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# Neural networks forward propagation deep dive 102

Forward propagation is an important part of neural networks. Its not as hard as it sounds ;-)

This is part 2 in my series on neural networks. You are welcome to start at part 1 or skip to part 5 if you just want the code.

So, to perform gradient descent or cost optimisation, we need to write a cost function which performs:

In figure 1, we can see our network diagram with much of the details removed. We will focus on one unit in level 2 and one unit in level 3. This understanding can then be copied to all units. (ps. one unit is one of the circles below)

Our goal in forward prop is to calculate A1, Z2, A2, Z3 & A3

Just so we can visualise the X features, see figure 2 and for some more info on the data, see part 1.

# Initial weights (thetas)

As it turns out, this is quite an important topic for gradient descent. If you have not dealt with gradient descent, then check this article first. We can see above that we need 2 sets of weights. (signified by ø). We often still calls these weights theta and they mean the same thing.

We need one set of thetas for level 2 and a 2nd set for level 3. Each theta is a matrix and is size(L) * size(L-1). Thus for above:
- Theta1 = 6x4 matrix
- Theta2 = 7x7 matrix

We have to now guess at which initial thetas should be our starting point. Here, epsilon comes to the rescue and below is the matlab code to easily generate some random small numbers for our initial weights.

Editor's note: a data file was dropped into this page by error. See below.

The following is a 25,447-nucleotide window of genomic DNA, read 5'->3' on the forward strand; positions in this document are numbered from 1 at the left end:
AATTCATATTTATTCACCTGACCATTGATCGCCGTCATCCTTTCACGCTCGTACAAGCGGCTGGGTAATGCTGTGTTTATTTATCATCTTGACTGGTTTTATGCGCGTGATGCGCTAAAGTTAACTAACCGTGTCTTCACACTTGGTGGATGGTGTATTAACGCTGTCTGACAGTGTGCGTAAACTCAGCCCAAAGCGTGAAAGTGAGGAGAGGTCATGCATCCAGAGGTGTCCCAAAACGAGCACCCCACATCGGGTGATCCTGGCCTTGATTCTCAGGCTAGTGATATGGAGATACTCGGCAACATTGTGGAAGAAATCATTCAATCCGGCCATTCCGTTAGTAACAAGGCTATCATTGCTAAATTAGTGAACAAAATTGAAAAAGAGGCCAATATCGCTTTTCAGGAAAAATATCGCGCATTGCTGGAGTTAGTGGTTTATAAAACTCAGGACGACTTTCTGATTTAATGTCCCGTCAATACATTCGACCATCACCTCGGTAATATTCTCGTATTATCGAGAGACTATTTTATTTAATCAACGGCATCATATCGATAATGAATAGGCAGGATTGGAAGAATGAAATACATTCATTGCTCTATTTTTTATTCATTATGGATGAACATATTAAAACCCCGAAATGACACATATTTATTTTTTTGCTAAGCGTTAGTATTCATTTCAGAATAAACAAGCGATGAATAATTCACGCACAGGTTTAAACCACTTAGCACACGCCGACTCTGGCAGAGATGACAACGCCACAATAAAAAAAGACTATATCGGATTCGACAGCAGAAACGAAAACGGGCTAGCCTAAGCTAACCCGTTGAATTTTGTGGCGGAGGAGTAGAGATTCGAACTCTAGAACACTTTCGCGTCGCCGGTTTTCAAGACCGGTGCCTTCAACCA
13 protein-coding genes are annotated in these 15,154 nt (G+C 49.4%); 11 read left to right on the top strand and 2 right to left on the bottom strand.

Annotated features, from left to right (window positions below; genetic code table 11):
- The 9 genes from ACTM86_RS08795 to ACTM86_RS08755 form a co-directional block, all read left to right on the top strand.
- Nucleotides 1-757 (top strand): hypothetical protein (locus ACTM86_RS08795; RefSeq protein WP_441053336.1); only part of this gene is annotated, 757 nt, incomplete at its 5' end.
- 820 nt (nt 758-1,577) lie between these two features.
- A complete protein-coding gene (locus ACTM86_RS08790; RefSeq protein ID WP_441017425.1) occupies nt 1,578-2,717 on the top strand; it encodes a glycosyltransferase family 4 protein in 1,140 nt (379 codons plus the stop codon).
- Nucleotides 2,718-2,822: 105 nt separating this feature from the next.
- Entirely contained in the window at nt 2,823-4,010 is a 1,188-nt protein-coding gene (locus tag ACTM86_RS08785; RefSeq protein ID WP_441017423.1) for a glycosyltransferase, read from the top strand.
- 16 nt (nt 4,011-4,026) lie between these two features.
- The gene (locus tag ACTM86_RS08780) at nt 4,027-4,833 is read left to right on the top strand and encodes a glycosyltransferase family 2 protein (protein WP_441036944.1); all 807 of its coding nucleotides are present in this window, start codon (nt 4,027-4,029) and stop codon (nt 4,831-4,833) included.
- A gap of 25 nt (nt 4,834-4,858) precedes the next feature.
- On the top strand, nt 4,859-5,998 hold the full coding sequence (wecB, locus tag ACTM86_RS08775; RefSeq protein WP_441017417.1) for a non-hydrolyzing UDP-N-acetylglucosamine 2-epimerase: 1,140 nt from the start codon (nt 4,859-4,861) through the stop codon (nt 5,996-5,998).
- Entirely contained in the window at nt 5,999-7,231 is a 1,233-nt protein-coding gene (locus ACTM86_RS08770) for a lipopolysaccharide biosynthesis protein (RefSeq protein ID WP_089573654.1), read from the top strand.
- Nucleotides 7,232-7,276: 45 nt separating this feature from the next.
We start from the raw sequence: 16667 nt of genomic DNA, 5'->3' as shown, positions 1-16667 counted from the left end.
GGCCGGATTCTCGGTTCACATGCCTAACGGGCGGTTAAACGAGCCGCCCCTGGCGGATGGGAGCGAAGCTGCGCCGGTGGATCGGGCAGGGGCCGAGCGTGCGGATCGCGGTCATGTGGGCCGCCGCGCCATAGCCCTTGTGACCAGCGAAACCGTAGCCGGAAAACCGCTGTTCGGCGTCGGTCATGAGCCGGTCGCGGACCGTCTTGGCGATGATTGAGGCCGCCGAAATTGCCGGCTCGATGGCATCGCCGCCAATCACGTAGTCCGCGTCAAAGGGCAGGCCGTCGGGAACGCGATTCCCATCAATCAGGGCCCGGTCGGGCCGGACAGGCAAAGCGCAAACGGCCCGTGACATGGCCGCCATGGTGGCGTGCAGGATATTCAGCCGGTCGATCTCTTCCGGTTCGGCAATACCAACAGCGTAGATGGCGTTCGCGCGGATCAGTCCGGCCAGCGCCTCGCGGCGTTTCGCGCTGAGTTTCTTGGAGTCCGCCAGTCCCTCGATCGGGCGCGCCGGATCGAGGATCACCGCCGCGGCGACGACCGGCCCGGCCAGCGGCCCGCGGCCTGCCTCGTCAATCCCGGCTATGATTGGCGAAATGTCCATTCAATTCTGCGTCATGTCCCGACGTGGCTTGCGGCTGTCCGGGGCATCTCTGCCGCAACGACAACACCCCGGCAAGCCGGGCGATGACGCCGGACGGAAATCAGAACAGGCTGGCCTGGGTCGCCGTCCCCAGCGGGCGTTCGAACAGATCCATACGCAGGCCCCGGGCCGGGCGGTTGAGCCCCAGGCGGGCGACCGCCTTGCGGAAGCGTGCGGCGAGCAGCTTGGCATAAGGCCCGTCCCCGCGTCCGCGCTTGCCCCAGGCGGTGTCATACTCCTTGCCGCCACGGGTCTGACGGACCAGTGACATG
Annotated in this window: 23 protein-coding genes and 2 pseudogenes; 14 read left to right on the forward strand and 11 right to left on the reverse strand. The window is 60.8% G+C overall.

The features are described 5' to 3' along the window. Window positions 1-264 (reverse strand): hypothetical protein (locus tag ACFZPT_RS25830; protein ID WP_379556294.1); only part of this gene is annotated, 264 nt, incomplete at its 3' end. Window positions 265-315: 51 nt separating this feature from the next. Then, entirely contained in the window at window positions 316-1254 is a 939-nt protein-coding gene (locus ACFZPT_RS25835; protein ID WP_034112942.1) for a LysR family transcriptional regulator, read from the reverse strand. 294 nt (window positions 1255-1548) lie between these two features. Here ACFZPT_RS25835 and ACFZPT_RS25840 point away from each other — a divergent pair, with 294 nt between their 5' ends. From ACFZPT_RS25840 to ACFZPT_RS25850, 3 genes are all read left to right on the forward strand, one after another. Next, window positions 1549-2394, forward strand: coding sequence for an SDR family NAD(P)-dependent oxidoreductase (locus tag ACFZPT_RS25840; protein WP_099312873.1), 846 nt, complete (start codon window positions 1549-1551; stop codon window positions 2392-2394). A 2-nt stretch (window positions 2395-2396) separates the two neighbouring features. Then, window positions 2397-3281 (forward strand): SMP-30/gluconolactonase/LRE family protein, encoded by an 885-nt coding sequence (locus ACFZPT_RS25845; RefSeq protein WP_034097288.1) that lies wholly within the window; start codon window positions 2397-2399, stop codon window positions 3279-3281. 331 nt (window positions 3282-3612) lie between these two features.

`function weights = initializeWeights(inSize, outSize)  epsilon = 0.12;  weights = rand(outSize, 1 + inSize) * 2 * epsilon - epsilon;end`

After running above function with our sizes for each theta as mentioned above, we will get some good small random initial values as in figure 3

. For figure 1 above, the weights we mention would refer to rows 1 in below matrix’s.

Now, that we have our initial weights, we can go ahead and run gradient descent. However, this needs a cost function to help calculate the cost and gradients as it goes along. Before we can calculate the costs, we need to perform forward propagation to calculate our A1, Z2, A2, Z3 and A3 as per figure 1.

Forward propagation

As per figure 1, lets calculate A1. You can see that its pretty much my X features an we add the bias column hard coded to “1” in front. Here is the matlab code to do this:

`a1 = [ones(m, 1) X];`

The result will now give you the results in A1 in figure 4. Take special note of the bias column “1” added on the front.

Great, thats A1 done, lets move onto A2. Before we get A2, we will first run a hypothesis to calculate Z2. Once you have the hypotheses, you can run it through the sigmoid function to get A2. Again, as per figure 1, add the bias column to the front.

`z2 = a1*Theta1';a2 = [ones(size(z2, 1), 1) sigmoid(z2)];`

You can see the sigmoid function below:

`function g = sigmoid(z) g = 1.0 ./ (1.0 + exp(-z));end`

Your results will be as per figure 5, taking note of the bias in column 1.

Ok, so we almost there…. Now onto A3, lets do the same as with A2, but this time, we dont worry to add the bias column.

`z3 = a2*Theta2';a3 = sigmoid(z3);`

You may be asking, “why do we keep Z2 & Z3”. Well, we will need those in back propagation. So we may as well keep them handy ;-).

# Conclusion

So, we have learnt the first 2 steps in neural networks, which is to

1. Initialise our weights (thetas)
2. Perform forward propagation

You can move onto my next article in the series which is to perform back propagation.

BTW, if you are looking for a great course on machine learning, I can highly recommend this course.

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